There are a handful of moderators for each discussion forum on Rav but he recently instituted a "peer review" service (better known as "mod attack") for contentious conversations on the main boards. When this is activated, 10 percent of the readers of that forum are randomly given the power to nominate specific posts to be "hidden" - generally those that are personal attacks, etc. So far it seems to be working very well and people don't seem to be abusing their new and unexpected powers; one girl said she treated it like jury service where she just thought about whether a post complied with community guidelines, not her personal view on the matter.
During the US elections Casey set up a technical block so that members of pro-Republican groups couldn't post in pro-Democratic group threads - and vice versa. It was the only way to keep the trolling under control.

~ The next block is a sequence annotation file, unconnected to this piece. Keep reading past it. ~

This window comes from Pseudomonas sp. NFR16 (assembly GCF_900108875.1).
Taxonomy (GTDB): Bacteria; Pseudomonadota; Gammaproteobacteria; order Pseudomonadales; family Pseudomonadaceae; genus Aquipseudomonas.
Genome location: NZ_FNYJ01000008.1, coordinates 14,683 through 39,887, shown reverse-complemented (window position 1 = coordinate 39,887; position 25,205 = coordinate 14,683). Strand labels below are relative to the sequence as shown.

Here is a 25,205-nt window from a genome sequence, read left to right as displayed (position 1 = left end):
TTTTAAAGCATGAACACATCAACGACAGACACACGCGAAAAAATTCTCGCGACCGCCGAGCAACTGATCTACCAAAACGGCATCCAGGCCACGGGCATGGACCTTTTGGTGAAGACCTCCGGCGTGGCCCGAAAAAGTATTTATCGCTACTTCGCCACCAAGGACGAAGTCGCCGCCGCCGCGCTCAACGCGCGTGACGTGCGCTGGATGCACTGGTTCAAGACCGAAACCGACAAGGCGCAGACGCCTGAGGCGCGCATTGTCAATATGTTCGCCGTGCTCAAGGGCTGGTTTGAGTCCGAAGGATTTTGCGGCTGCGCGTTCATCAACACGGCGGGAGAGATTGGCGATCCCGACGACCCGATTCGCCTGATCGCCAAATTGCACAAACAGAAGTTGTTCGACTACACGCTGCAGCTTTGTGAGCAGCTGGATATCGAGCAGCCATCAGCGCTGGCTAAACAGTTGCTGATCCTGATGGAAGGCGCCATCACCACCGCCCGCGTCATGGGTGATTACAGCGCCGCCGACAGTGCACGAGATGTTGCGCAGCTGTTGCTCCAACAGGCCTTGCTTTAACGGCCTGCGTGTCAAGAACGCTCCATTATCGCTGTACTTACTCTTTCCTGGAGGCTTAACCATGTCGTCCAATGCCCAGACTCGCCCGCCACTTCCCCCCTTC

The funniest example would have to be when someone started a thread complaining that another user had "stolen" (copied) her avatar. Casey did something behind the scenes so every person who posts in that thread finds that their normal avatar has been replaced with an identical picture of Ben Affleck.
As interesting and creative as the response from Ravery may seem (in the vein of Understanding Uncertainty), there is something about some of this behavior that seems to be symptomatic of a more general problem – less about plain old ‘internet trolling’, perhaps, more to do with issues particular to a very specific country...
It took a completely different tangent on a different topic for this whole issue to make sense for me. As Jay Smooth explains, Joe Budden vs Raekwon is an essentially masculine version of this same fractured nonsense, where it seems vindictive dispute and mutually escalating aggression has become the norm in American culture. The ‘decline of American Civility’ is an uncomfortably accurate frame.